8. it will be easy to mod a older jap bike in to a cafe racer style like the photo.off the shelf so called custom parts will make this a easy job for you ,bolt of your old parts and bolt on the new custom parts ,,,,to easy ,, but you might have to cut the rear frame to get that clean look at the back of the bike ,,so go for it ,,, there are lots of good people in the cafe racer style bike seen in sydney ,,,check out http://www.sydneycaferacers.com/ and there face book page ,these guys are in to it big time ,,,good luck with your build and remember its all worth it when your rideng YOUR dream bike down the road
  9. Just quickly, from my phone, I have been doing some reading and think an XR650R (maybe L) street tracker conversion would be goddam awesome. It ticks all my boxes, light and agile etc with the styling I am into.

    Only thing is I dreamed of low initial investment as being part of the romantic vision, so I am wondering if you guys know of a similar base bike that might be older or something? Cheaper basically.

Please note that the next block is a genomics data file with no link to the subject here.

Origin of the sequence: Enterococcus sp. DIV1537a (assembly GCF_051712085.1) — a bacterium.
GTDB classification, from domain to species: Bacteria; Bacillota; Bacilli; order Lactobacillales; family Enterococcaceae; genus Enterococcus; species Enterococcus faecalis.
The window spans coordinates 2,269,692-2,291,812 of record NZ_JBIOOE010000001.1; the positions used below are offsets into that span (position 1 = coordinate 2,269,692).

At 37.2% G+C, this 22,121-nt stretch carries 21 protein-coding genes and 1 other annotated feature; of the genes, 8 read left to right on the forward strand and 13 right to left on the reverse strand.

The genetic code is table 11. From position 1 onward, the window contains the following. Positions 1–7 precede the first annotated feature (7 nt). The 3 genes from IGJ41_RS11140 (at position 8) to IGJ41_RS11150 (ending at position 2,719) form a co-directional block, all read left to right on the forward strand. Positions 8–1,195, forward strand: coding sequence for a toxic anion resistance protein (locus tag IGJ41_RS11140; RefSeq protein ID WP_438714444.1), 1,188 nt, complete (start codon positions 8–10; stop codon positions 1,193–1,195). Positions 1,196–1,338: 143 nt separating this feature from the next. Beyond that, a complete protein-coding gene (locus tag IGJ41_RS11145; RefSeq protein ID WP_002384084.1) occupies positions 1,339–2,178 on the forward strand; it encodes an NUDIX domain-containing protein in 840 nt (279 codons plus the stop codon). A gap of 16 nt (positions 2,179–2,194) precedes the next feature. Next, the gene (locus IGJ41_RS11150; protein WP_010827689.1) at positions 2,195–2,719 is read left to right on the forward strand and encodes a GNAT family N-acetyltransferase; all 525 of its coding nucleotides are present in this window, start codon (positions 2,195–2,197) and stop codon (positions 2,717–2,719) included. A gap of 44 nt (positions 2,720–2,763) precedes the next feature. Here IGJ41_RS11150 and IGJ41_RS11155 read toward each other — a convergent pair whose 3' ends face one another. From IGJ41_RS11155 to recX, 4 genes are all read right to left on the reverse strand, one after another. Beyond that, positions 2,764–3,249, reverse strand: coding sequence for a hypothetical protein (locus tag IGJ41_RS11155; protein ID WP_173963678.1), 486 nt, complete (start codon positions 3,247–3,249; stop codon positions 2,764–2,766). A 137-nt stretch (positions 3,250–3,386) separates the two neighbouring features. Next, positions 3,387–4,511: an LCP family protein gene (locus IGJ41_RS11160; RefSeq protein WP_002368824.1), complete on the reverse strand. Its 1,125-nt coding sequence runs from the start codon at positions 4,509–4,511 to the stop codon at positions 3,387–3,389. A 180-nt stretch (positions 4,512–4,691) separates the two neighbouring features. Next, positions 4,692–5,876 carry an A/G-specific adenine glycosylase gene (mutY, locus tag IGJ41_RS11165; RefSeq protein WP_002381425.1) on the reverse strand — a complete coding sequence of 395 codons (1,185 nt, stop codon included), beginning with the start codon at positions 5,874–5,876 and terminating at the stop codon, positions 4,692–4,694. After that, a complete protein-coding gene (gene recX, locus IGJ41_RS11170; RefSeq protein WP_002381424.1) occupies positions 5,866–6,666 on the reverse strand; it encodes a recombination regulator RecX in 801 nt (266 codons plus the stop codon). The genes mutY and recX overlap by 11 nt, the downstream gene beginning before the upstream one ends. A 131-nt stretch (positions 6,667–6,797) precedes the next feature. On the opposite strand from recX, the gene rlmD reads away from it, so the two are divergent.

10. (Thanks for the replies, guys, I will respond when I get to an appropriate device!)
  11. Older versions of the XR650R were the XR600, and the XR500.
    Edit: Oh, the earlier bikes don't have the alloy frame of the 650 - which is actually better for customisation (much easier to weld and/or drill holes in steel).
  12. word. i was reading about the xr600. i just kept seeing 'they're not even comparable' so i wondered if there was a better alternative.

    i feel like there are SO MANY trail and dual sport bikes out there. it's hard to get across them all! klx looks pretty cool too.
  13. custom might have been an overstatement. i just intend to take a reliable base bike and alter it to my needs. change the way it looks, upgrade anything that needs to be brought into the future, maybe swap out the front end (this seems to be a common practice with a few of the bikes i've looked at), that sort of thing.